A local business and community leader is recovering from a fall down a steep bluff on Monday evening.
The man lost control of his riding lawnmower while cutting his grass. Authorities say the man is believed to have hit a saturated patch of turf which caused his tractor to slide off the cliffside, leading to serious injuries.
On Tuesday afternoon, family confirmed the victim is Rick Berger, CEO of leather goods manufacturer Berger Company. He is an active community leader and philanthropist.
“He is doing much better and is very lucky,” said his son, Reed Berger. “It could have been much worse.”
The grass that forms the rear of Berger’s lawn in the 300 block of Terrace Street runs up into some brush that forms an effective cliff edge as the bluff descends to the western banks of the Missouri River.
“In this particular case, when his tractor slipped off the edge, apparently due to some wet ground, some wet grasslands up there ... he continued to fall, 15 or 20 feet beyond that then to where he landed,” said Atchison Police Chief Mike Wilson.
Wilson said the man became separated from his tractor by the force of impact with the trees. Firefighters rescued Berger, but the mower remained caught up in the wooded area.
“Several people actually witnessed this happen as he fell off the cliff edge there,” Wilson said. “We were immediately notified. Police officers were there very quickly, as were firefighters. The firefighters ended up cutting some timber away for the rescue to be able to occur.”
The injuries resulting from the impact required a medical helicopter flight to the University of Kansas Medical Center in Kansas City. Authorities said Berger was conscious and talking to them at the time of his rescue.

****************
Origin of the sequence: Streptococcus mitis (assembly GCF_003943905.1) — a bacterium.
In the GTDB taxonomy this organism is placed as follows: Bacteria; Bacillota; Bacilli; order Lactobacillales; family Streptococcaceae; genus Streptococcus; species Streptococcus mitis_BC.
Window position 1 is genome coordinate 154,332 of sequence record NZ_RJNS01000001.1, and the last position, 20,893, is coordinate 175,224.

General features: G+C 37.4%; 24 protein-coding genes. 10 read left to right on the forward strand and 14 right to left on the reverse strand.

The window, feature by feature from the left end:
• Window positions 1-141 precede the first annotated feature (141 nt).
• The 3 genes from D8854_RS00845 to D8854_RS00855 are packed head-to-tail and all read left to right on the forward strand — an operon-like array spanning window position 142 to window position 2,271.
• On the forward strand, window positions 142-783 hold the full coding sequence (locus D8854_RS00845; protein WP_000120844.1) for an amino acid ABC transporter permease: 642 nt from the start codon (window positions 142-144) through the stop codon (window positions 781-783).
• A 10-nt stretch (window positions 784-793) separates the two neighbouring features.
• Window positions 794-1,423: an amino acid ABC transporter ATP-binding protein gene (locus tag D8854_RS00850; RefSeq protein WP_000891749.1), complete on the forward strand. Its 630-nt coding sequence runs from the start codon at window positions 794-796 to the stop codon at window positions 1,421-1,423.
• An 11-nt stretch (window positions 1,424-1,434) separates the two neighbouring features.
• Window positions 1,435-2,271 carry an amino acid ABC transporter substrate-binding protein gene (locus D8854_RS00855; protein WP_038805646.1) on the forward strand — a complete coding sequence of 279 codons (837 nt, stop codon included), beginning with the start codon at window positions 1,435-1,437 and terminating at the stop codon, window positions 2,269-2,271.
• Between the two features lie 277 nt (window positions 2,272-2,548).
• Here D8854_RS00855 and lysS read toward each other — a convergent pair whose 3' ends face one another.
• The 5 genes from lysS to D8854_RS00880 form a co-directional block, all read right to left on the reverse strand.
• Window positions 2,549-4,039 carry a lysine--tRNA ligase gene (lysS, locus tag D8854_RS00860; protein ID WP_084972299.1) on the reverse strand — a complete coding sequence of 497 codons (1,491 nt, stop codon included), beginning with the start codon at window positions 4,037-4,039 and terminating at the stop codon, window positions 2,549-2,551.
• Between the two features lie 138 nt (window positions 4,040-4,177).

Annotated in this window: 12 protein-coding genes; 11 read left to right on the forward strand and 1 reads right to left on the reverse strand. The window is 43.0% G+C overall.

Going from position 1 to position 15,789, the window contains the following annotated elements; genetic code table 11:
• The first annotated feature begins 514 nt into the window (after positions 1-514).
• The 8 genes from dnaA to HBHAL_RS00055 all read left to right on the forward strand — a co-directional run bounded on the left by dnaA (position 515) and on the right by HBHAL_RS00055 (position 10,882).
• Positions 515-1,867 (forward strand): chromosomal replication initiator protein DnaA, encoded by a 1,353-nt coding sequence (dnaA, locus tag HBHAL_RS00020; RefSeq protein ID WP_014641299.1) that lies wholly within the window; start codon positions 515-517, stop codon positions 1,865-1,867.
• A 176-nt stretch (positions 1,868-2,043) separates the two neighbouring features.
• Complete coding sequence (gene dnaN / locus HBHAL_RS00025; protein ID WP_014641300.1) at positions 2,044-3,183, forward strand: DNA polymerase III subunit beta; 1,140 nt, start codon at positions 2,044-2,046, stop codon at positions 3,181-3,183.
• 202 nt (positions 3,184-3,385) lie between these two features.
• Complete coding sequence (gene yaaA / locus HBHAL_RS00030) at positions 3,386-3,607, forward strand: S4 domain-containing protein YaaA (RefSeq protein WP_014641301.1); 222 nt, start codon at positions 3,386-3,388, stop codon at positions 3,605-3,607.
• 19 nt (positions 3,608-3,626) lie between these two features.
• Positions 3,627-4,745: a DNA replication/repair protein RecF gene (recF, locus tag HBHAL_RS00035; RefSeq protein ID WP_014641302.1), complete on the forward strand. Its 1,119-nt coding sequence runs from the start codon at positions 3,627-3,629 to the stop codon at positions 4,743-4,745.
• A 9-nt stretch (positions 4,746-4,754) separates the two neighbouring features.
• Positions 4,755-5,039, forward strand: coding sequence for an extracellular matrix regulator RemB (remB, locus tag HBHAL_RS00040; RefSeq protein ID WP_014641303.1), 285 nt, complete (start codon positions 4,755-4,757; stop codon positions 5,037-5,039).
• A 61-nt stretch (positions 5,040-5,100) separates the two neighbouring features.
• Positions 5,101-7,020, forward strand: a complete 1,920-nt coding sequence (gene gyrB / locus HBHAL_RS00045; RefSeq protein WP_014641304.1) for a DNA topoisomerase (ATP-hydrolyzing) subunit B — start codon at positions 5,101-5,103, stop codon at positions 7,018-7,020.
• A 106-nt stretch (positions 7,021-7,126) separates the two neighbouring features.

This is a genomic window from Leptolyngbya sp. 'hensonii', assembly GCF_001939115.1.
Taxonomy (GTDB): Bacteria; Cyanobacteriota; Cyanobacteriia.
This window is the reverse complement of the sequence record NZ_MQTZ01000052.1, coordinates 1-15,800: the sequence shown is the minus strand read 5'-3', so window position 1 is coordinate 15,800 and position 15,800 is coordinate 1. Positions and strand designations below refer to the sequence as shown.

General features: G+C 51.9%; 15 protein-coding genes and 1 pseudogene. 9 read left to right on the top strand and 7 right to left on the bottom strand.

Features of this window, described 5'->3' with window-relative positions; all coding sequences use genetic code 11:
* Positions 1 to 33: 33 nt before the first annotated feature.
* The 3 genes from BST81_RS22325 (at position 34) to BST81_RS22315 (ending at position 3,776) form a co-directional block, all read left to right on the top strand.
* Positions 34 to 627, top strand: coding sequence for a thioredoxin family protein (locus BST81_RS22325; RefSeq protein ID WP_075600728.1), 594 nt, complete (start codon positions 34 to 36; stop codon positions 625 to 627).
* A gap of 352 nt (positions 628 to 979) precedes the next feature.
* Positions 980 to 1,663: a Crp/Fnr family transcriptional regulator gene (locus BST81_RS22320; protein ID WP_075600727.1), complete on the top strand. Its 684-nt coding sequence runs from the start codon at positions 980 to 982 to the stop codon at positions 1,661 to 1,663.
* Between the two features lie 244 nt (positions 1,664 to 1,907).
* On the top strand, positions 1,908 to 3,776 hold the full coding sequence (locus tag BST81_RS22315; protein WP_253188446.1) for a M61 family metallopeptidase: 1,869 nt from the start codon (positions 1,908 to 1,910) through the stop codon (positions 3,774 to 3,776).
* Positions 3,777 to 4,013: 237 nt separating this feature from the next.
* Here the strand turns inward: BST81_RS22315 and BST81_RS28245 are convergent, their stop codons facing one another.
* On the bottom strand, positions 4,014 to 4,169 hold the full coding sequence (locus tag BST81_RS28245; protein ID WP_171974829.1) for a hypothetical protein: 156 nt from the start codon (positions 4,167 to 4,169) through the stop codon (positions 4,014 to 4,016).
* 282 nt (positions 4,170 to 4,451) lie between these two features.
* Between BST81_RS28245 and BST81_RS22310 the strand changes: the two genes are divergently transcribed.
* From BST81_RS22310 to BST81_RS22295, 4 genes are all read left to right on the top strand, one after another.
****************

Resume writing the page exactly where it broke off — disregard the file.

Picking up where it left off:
“I am so sad about Rick being hurt but very thankful that he is going to be OK,” said Jacque Pregont, president of the Atchison Area Chamber of Commerce. “Rick is a dear friend, but he is also very important to the entire community.
“He is so active in virtually everything and has given so much of himself to all of us. I’m praying for him and a quick full recovery.”
With Atchison’s strong connection the global Catholic community via Benedictine College, it may be no surprise that many of those students have been to the site of the disaster in Paris.
St. Benedict Catholic Church and the surrounding academic campus stands now as a gathering point for those who are mourning the fate of one of its great ancestors, Notre Dame de Paris, devastated by fire.
“Seeing those photos and just seeing livestreaming, I just absolutely can’t describe it,” said Irma Barcena, who previously studied abroad in Europe and took time to visit the church. “I was there two years ago and now it’s in flames.”
While gripping with the memories of the beautiful, ancient cathedral and knowing how damaged it has become, the students turn to their faith in God to make sense of the tragedy.
“I think it’s so important to realize that our church and our faith is not bound to a building, but in the midst of tragedy, like, it brings people together,” said Pamela Zarybnicky, who visited in 2016. “There’s so much community and so much unity comes from these tragedies and it’s beautiful to see how this tragedy is doing that in Paris.”
Fr. Blaine Schultz, OSB, once had the opportunity as a visiting priest to lead a celebration of the Mass in the sacred halls of Notre Dame.
“When I saw the news, I thought, ‘That can’t be happening!’” Schultz said. “But you could see the images, the flames shooting through the roof. I thought, ‘Oh my Gosh, I pray they can at least save something of it.’ And now I understand they were able to save much of the beautiful main entrance. Yet the roof and interior remains totally destroyed. What a loss.”
Schultz said that in his experiences, rather than serve as a locus for local Parisian worshipers, Notre Dame is a draw for tourists and is both a religious and national symbol of France. And yet the glory of its nature of a church is hard for someone who hasn’t visited to comprehend, he said.